The high school system currently in place only offers standard, textbook-learning environments that are not conducive to the multifaceted workforce and postsecondary educational field that is developing today, according to a new report from the Nellie Mae Education Foundation (NMEF), a New England-based organization dedicated to student-centered learning in high schools. With high school dropout rates at crisis levels, the report, It Takes a Whole Society: Opening Up the Learning Landscape in the High School Years, implores the American education system to become more adaptive to the changing culture and environments of young people rather than leaving it up to young people to make their way.
“In high school, young people are learning more about their own strengths, limitations, and qualities; beginning to find their own voice; and beginning to forge personal goals,” said Robert Halpern, professor at the Erikson Institute and author of the report. “We need to recognize and support different kinds of learning in high school that allow young people to grapple with a complex, shifting adult world.”
According to the report, the majority of high schools are focused too narrowly on a one-size-fits-all method of instruction in which schools offer a uniform curriculum that does not account for the growing diversity of young people. It argues that the American high school system, by assuming college is the only final objective, “may actually choke” the learning experiences of young people and limit opportunities for expansive learning beyond the classroom. As a result, it finds many high school youths are “unclear about where they might fit in the larger world beyond their neighborhood and peer group.” The report adds that this problem can be “especially acute” for students from working-class families who have less information about the kinds of postsecondary learning and preparation needed for specific occupations. Instead, the report urges a move toward incorporating multiple industries and outside partners to engage students fully in alternative learning opportunities.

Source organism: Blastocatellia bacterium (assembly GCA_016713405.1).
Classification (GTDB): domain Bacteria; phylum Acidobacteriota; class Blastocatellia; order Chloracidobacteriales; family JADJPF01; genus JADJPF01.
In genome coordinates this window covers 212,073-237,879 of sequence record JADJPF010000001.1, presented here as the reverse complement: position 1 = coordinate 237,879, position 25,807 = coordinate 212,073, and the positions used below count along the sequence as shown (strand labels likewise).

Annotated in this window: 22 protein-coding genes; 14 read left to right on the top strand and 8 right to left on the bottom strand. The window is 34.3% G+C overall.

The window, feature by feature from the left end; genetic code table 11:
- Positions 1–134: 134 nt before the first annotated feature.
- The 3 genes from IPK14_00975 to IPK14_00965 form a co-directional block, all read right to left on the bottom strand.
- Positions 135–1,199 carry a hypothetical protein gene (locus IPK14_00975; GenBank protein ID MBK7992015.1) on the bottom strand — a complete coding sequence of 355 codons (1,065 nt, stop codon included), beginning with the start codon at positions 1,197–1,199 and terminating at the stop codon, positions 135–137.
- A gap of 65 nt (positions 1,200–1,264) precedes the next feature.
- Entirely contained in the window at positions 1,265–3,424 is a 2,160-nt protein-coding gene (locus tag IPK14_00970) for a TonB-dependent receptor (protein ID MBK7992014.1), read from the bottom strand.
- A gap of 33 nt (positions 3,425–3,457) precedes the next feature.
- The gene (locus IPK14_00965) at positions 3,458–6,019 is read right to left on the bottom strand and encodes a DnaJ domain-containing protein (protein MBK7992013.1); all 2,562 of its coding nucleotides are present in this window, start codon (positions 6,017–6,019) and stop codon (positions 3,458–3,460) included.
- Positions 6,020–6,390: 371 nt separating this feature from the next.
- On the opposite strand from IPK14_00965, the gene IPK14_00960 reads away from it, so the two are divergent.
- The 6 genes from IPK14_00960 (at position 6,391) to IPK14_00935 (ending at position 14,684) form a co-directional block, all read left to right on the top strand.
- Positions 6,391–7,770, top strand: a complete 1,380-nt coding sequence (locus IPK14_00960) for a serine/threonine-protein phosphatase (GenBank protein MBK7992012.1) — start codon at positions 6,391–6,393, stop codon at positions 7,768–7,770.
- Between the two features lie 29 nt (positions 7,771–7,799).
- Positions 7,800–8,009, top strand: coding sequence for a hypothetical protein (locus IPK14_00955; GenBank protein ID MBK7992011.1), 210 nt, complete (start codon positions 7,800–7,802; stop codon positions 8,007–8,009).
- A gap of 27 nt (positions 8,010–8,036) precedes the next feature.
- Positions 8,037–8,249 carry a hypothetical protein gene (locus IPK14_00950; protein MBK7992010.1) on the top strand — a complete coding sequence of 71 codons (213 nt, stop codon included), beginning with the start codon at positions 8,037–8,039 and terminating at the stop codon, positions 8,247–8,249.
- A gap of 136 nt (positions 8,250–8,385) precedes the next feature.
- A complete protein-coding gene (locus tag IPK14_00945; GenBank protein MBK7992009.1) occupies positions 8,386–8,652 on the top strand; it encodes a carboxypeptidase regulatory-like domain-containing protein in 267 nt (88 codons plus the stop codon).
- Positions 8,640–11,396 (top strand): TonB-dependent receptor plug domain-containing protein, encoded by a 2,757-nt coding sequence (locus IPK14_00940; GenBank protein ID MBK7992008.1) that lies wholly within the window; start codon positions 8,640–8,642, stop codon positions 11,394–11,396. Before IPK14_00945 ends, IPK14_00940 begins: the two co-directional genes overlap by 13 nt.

The report insists that students’ high school years should provide a window to the adult world by blending academic and applied learning through introduction of apprenticeships, project-based learning, and other real-world applications. According to the report, this type of work reflects real tasks and consequences and helps engage students in useful work that results in tangible outcomes relevant to their lives. It says that students will also contribute to a community, build team skills, and learn to link their personal experience to the bigger social, moral, and ethical problems in today’s society.
It Takes a Whole Society suggests reevaluating all aspects of traditional learning, including who should be involved in high school education, how students should be assessed, and how schools and educators are evaluated. The report pinpoints examples of schools that have revamped the student learning experience, such as Washington, DC’s School Without Walls, which has infused project-based learning into the standard high school experience.
The report offers principles that should guide how schooling is redesigned: (1) Provide individualized approaches to fostering knowledge and skills that are more effective than one-size-fits-all approaches; (2) Offer learning experiences rooted outside the school walls that deliver valuable knowledge, skills and civic values that enable young people to transition to a complex adult world; (3) Cultivate diverse talents for the nation’s heterogeneous youths, which is critical to creating an interesting and enriching culture; (4) Provide a way for institutions to open up and adapt to young people, rather than leaving it to the young people to make their way—or not.
It Takes a Whole Society is available at http://bit.ly/H4vPPu.
Categories:Secondary School Improvement